Lord Freud, in context

By Bernadette Meaden
October 17, 2014

When Lord Freud’s remarks about disabled people and the minimum wage became public, many people, myself included, reacted quickly and with anger. Did we over-react? Taking his words in context, was Lord Freud being "compassionate" as some of his defenders claimed, in wishing to find ways of getting severely disabled people into work?

The type of political reporting that seizes on a slip of the tongue, any idea clumsily expressed, and pronounces it a ‘gaffe’, is not conducive to debate. It was also, in this instance, frustrating that after spending the past four years trying and largely failing to draw the attention of opposition politicians and the media to the immense damage caused by Lord Freud's policies, we were getting headlines devoted to some apparently offensive words.

We need politicians to be able to express their opinions freely, and if they ‘misspeak’, explain themselves. What matters surely is a person’s motives, values and intentions, not how smoothly they can express them.

So what was Lord Freud trying to say? On social media, after my first blog on this issue, I was contacted by Bruce Everiss, a Libertarian blogger who thinks the state is ‘vastly too big’ and that we have a ‘dependency culture’. He pointed me to his blog, in which he explained what Lord Freud may have had in mind. It’s a scheme operated in Ireland and several other countries, called the Disabled Wage Subsidy. If a disabled worker is not as productive as his colleagues, he or she gets paid the same wage, but the state compensates the employer for loss of productivity through a grant.

This seems reasonable, probably not something to be offended by, and I’m grateful to Mr Everiss for pointing this out. However, it reveals a contradiction which goes to the heart of Lord Freud’s welfare reforms, and the prevailing approach to people and the economy.

Politicians, even the most vociferous advocates of the free market, are, it seems, quite prepared to subsidise business generously and sometimes with minimal scrutiny. A fascinating Guardian article recently revealed the £85 billion of corporate welfare that the government spends each year, and of which the general public remains largely unaware. This is roughly equal to the annual amount spent on working-age benefits. If we exclude Housing Benefit, which goes into the pockets of landlords, not benefit recipients, it is actually more.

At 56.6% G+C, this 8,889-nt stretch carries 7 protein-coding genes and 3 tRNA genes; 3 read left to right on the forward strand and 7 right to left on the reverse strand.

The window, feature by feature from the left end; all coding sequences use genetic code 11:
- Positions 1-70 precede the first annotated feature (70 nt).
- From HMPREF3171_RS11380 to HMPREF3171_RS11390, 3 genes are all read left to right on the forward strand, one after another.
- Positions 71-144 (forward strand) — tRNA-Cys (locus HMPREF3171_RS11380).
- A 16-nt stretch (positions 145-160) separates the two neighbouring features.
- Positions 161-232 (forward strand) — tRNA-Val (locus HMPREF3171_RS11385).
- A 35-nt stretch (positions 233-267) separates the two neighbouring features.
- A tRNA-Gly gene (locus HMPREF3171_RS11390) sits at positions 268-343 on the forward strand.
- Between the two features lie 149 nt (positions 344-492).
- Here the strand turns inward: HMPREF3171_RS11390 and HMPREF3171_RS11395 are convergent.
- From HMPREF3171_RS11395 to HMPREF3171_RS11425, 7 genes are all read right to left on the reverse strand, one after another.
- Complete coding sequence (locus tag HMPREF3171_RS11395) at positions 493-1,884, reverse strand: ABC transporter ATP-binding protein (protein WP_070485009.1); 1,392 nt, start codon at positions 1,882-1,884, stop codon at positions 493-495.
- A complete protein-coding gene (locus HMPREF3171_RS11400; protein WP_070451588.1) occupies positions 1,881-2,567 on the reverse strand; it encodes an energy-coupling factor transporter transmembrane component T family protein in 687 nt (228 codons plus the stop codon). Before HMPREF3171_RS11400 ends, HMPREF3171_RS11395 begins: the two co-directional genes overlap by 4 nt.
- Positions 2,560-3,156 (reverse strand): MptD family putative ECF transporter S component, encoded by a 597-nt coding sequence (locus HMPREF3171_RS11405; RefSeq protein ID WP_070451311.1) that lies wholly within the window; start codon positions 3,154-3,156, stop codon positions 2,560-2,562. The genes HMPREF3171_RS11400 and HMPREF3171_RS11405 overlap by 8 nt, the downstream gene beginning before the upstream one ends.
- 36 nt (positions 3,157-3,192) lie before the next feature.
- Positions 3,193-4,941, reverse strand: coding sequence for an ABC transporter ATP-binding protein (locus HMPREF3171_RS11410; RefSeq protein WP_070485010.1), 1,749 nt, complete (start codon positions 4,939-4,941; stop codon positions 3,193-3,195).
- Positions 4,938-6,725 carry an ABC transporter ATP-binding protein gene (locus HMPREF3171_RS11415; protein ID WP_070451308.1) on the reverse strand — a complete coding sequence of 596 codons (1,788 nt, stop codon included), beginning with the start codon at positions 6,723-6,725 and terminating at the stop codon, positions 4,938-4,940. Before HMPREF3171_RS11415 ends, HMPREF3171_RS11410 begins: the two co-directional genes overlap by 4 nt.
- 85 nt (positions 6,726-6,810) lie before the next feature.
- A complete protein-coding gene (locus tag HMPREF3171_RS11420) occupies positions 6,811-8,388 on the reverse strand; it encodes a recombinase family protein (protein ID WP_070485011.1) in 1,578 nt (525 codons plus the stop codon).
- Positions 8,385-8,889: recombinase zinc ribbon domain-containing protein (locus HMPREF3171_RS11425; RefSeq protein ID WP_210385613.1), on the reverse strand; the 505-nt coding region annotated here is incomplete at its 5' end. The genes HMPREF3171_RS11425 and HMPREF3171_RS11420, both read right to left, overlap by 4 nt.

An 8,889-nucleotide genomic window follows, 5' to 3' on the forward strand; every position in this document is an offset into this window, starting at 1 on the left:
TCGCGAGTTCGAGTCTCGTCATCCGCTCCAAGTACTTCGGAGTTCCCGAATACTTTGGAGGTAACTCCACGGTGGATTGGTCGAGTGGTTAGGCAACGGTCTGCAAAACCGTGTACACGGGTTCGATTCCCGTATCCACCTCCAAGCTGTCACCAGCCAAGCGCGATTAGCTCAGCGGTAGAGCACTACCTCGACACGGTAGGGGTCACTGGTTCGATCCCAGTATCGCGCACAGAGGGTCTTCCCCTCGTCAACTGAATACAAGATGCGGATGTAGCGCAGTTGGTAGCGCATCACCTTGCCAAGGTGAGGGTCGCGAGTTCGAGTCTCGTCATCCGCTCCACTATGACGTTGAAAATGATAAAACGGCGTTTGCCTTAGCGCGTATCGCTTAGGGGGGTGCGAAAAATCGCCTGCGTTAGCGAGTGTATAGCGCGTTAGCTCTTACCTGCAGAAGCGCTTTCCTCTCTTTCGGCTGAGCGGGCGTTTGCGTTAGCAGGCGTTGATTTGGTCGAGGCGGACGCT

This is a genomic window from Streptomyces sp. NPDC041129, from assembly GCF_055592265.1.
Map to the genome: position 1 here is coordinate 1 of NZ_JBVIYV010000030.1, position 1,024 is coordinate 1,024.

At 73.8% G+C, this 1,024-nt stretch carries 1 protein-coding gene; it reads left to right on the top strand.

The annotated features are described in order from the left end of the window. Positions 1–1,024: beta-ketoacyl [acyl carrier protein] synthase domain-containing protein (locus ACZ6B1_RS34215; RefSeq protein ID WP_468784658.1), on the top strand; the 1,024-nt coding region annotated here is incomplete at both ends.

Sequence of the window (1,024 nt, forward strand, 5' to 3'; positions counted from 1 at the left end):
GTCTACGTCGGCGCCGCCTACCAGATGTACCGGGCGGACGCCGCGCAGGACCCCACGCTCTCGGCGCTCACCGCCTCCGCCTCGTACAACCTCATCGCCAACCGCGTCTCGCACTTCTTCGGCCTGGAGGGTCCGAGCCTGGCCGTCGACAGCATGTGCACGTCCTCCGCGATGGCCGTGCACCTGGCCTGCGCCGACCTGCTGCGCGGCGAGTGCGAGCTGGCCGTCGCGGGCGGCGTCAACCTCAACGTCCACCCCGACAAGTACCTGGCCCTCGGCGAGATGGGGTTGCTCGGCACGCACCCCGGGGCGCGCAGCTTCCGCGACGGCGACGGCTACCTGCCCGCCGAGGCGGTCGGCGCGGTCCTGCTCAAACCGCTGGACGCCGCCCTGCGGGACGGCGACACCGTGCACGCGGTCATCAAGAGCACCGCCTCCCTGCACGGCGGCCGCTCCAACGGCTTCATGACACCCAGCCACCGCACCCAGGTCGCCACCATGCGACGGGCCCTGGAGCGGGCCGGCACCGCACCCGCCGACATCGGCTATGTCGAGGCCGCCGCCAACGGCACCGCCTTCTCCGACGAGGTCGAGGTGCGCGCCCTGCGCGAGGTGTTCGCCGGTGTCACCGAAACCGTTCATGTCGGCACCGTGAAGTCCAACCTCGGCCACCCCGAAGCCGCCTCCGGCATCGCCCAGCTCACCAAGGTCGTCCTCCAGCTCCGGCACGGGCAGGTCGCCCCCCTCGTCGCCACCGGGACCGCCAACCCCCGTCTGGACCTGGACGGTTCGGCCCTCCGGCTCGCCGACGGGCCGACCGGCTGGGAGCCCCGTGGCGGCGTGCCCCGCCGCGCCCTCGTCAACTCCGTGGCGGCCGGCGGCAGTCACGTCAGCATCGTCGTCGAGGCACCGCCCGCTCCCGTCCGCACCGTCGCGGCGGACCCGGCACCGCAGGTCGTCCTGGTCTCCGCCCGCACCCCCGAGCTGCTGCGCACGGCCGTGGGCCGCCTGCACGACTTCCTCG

The government deliberately keeps at the top of the political agenda the ‘problem’ of people, working or not working, who need benefits to survive, but happily subsidises business to the same amount, and it is not even a political issue.

So what Lord Freud said may not be as offensive as it first sounded, but the way the government treats those who are not in work, for whatever reason, and those who are in work but need help to make ends meet, is still generally offensive. He has shown a marked lack of respect for people who use foodbanks, for instance.

People who need help, because of illness, disability, unemployment or low pay, are under constant suspicion, pressure and scrutiny, whilst Lord Freud and his colleagues in the Lords simply have to turn up to claim their £300 per day attendance allowance. No doubt they are treated with respect, if not deference as they do so. And the highly subsidised businessmen are courted assiduously.

Unfortunately a view has taken hold in politics that people are poor, not because they don’t have enough money, not because of systemic economic injustice, but because of an assortment of personal shortcomings and social problems. Before they can expect or be entitled to a decent life they have to be ‘fixed’, at great expense to the taxpayer, and at great profit to private providers appointed by government.

If the money that has been spent on the Work Programme, the Work Capability Assessments, Workfare, and the myriad other schemes invented by Lord Freud and his colleagues, had gone into the pockets of the poor, it would have done a lot more good. And it would have created demand in the economy, a lack of which economists are currently fretting about.

So when Lord Freud’s defenders say that his welfare reforms are motivated by compassion, it reminds me of what Tolstoy said, "I sit on a man's back choking him...and assure myself and others that I am sorry for him and wish to lighten his load by all possible means – except by getting off his back."

As for the question of how to help disabled people get into work, here’s an idea: why don’t we ask disabled people themselves? Catherine Hale, an independent researcher and member of the Spartacus Network, has done just that. In association with Mind and the Centre for Welfare Reform she has produced a report which sets out an approach informed by the actual experience of disabled people. The real experts.


© Bernadette Meaden has written about political, religious and social issues for some years, and is strongly influenced by Christian Socialism, liberation theology and the Catholic Worker movement. She is an Ekklesia associate and regular contributor. You can follow her on Twitter: @BernaMeaden

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